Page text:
We’re discovering with lots of birds that they do have some personality. Some of them might be quite shy around people; others will be quite bold. Most of the ones in Seattle are really bold and will come up to within a few feet of you. They’ll rarely let you touch them, like you can catch a pigeon. You can’t really catch a crow by hand. They know their boundaries, but they’ll push it. That’s not something you see when you get out of the city. But even within the city, there are some birds that are more bold than others. 

I’ve read a few articles that say crows tend to live in the same area. Is it possible when we’re walking down the street that we see the same crow from yesterday?

Yeah, almost certainly. If you’re near a really rich food source, like a dumpster or something, then it may not be the same bird. But if you’re just walking in your neighborhood — or especially if you see a pair of birds that’s a territorial pair — you’re going to see those birds over and over again. 

So, do they have routines then?

Yes, they do. Especially the mated pairs, they’re more predictable. The young birds that don’t have a territory yet probably get up and go find food. The adults will need to do the same thing, but they’ll go to some place they’ve been before or find something they’ve stashed.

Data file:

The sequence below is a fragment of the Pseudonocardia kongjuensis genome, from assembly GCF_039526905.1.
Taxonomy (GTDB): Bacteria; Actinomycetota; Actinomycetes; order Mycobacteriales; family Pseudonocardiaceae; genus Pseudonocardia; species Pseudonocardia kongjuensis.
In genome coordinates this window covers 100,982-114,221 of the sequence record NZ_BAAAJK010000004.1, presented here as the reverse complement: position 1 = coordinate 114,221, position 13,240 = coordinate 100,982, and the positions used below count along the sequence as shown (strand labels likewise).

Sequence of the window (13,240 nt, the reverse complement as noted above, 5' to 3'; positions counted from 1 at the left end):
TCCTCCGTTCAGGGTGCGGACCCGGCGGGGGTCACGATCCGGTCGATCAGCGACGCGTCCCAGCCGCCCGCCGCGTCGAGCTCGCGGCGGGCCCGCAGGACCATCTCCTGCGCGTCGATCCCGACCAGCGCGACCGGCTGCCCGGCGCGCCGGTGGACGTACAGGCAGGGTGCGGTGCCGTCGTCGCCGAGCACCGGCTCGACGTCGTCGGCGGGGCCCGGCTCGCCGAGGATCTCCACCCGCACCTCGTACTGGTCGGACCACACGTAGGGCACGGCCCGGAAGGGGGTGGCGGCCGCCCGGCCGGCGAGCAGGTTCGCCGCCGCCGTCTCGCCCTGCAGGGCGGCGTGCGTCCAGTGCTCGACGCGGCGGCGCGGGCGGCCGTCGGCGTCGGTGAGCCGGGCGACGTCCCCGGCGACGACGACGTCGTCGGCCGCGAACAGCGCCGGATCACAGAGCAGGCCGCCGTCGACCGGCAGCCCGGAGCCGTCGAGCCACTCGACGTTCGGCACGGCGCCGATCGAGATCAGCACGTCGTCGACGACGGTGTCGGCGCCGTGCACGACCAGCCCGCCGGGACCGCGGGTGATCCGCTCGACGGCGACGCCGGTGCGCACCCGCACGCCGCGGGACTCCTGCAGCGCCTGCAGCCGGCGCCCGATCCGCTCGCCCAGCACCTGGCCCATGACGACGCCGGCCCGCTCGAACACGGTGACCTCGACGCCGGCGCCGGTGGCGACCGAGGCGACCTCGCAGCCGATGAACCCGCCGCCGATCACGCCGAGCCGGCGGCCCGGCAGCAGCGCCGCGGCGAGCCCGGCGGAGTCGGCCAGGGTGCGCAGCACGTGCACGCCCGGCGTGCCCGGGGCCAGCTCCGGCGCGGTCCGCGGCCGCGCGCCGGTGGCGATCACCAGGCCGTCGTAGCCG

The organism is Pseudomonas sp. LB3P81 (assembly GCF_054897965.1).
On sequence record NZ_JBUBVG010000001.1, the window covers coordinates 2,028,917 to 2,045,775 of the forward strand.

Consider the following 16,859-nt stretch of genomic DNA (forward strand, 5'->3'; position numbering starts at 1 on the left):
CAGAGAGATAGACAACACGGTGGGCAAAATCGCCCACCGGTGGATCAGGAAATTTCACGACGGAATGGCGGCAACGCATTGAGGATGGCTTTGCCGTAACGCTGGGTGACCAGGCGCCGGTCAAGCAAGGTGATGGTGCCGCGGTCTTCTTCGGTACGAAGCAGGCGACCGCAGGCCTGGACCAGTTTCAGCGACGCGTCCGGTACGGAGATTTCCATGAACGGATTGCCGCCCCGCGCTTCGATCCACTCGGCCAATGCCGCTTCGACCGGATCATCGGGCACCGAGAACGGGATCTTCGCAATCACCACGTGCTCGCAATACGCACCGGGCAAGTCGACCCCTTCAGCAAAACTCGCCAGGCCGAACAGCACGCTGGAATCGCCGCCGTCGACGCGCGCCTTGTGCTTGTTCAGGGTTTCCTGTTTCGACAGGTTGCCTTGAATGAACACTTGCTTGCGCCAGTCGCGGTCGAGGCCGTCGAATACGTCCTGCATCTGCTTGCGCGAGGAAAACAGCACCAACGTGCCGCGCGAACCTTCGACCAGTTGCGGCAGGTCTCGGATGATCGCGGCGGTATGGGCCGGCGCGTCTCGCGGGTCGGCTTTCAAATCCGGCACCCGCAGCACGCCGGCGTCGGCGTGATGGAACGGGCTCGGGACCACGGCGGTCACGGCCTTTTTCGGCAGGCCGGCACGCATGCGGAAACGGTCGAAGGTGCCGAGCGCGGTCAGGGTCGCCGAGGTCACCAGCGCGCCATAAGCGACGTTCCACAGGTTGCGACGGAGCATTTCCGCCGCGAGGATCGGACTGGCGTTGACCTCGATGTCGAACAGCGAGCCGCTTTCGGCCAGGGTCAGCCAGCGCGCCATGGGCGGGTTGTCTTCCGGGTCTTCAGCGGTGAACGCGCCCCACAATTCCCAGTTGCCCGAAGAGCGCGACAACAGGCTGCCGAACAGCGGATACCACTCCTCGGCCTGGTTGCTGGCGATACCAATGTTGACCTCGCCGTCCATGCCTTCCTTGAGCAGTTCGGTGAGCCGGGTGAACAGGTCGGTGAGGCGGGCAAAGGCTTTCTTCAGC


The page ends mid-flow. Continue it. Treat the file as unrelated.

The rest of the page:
Then there’s a lot of time for the adults to preen each other. The mates will clean the areas the other can’t get to with their beaks. Then they probably have quite a bit of downtime. They can defend their space, make sure there’s no intruders, go and mob an owl or some other predator. Then they eat and go to roost together about an hour before sunset.

What should Seattleites know about them?

Well, one: they live a long time […] You could probably see the same bird for the next, close to 20 years. Some of the students I work with, the birds may be older than they are.

And the strong male/female bond is neat. A lot of birds are like that, but there’s not many that work together on a day-to-day basis like a mated crow pair do. 

They’re smart. Their brains are as big as the brain of a small monkey — and bigger in many cases. Relative to their body size, they’re more like having a monkey in your neighborhood than a bird. 

You mention that they eat a lot of pests like mice and rats. Is that a way they could be considered a benefit to the city?